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Are hotels obliged to give you the type of Reservation you booked?

Are hotels obliged to give you the type of Reservation you booked?

Old Aug 23rd, 2004, 08:51 AM
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Are hotels obliged to give you the type of Reservation you booked?

I want to see from you frequent travelers what your take is on a hotel's obligation to meet the reservation you made at booking.

During a recent trip, we had reserved a suite at a chain hotel. The suite was supposed to have a separate living area with a kitchenette and separate room with king bed. When we got to the hotel, that room was not available, and the hotel tried to give us a room w/o separate sitting area but with kitchenette and two queens for the same price. After a little fussing, the manager let us look at another room and we found after all they did have what we booked. I asked the manager if we reserved a particular room, why it wasn't available. She stated that the person in our room decided to add a night and the she was only obligated to "provide a room" and that our reservation for a particular type room or bed was not guaranteed. In the end, we got the room we booked, but many times, we have asked a hotel to add a night and they have stated they couldn't if it was booked. So how could this hotel have given our room away? Is there a kind of rule or law that a hotel can't make you leave once you are in the room if you want to add a night? And what is the hotel's obligation to the traveler after a reservation is made for a certain room with a price attached? One would think if all that had to provide you with was a room, they could sell you a top room and then provide you with a cheaper one once you arrive. I would like to know my rights for the future. Anyone?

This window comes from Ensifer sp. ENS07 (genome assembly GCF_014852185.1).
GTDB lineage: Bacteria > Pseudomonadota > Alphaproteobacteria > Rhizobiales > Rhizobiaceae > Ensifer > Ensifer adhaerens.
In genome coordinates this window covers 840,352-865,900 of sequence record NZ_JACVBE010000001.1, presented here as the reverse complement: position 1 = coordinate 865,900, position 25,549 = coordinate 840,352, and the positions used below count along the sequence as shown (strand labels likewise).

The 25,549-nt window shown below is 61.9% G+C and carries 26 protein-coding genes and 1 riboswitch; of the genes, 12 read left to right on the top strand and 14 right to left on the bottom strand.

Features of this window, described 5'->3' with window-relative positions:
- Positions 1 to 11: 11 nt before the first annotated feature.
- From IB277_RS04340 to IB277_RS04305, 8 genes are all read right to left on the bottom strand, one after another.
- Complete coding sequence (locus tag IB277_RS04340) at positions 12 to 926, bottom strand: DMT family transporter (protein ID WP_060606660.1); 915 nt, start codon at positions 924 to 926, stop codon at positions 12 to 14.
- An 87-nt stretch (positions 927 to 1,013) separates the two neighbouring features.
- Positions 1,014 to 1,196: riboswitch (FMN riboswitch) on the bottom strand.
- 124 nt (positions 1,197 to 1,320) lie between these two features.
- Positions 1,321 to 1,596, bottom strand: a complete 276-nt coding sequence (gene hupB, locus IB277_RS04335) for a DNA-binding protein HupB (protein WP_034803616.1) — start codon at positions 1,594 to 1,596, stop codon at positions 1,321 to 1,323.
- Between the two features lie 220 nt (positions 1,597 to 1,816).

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Old Aug 23rd, 2004, 08:57 AM